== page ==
In the September 28th print edition of the Herald Ms. Debbi Reeves of Tillamook asked a reasonable and pertinent question: why no attention was paid by the White House to certain opinions she found on the internet. She asked "Can anyone tell me why?" I would like to supply an answer to her question.
The reason is, most information posted to the internet is unreliable or false. There are various reasons people post things to the internet - financial gain, hope for "30 minutes of fame" (or is it 2 minutes, nowadays), hope for political advantage, etc. and, occasionally, an attempt to educate people in an honest way. The thing is, you can't be sure what someone's motives are, and if you are seeking information you have to test whatever you find on the internet against reality. That means you must be skeptical and seek out confirmation or lack thereof on your own. Which can take a lot of work. Your default position should be: I trust nothing I find on the internet unless I can test that I formation against reliable sources.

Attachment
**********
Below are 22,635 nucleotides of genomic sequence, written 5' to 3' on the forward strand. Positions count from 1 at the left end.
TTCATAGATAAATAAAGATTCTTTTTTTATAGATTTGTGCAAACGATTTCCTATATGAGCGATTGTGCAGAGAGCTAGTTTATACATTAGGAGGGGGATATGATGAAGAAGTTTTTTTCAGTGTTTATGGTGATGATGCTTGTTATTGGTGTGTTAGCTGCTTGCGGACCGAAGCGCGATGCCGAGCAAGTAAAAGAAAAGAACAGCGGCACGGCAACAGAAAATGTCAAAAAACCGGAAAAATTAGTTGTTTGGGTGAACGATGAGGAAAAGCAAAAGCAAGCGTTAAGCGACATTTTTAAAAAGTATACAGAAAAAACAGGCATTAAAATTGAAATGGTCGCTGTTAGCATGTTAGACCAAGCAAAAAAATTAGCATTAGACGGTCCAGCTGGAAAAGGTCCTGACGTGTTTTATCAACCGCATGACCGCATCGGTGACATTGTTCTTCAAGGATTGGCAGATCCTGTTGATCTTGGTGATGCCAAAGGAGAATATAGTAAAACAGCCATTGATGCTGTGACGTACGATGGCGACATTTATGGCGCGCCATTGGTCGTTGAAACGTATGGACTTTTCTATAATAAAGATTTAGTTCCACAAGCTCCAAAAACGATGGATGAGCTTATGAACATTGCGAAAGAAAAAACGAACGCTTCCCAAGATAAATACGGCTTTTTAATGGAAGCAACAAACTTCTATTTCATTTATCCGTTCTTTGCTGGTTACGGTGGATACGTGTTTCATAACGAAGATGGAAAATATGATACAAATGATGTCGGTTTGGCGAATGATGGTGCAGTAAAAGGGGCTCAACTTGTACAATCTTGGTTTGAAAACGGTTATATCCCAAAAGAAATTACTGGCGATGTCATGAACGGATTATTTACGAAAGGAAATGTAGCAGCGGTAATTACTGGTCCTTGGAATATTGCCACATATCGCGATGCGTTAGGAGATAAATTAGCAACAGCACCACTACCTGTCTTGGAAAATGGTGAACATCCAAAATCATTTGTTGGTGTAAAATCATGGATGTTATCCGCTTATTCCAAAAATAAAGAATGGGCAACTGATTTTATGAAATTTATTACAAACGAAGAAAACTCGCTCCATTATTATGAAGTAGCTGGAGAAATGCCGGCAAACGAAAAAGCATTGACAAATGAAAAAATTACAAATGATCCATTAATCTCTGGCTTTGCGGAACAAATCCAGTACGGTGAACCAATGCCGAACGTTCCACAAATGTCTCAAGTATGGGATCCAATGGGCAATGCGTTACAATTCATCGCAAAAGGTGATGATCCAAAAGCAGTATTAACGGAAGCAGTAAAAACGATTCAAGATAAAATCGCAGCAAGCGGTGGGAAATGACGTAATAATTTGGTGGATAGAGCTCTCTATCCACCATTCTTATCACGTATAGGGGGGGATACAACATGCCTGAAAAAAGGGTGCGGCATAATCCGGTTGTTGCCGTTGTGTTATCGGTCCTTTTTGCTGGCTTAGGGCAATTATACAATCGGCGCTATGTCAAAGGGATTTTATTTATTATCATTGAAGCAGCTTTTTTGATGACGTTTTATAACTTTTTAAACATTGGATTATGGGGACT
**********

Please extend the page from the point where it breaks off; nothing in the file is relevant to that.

Let me give an example from when I used to teach electrical engineering. I would give a little research project to my students and then advise them on how to go looking for information. Wikipedia? Easy to use but articles are not necessarily reviewed. Be really careful about it. Articles in the Transactions of the IEEE (Institute of Electrical and Electronic Engineers) or Physical Review Letters (from the American Institute of Physics)? Very good. Articles are reviewed by several scientists independent of the author(s), and are carefully edited. You can trust these.
I hope you get my drift.
-Jon Orloff, Rockaway Beach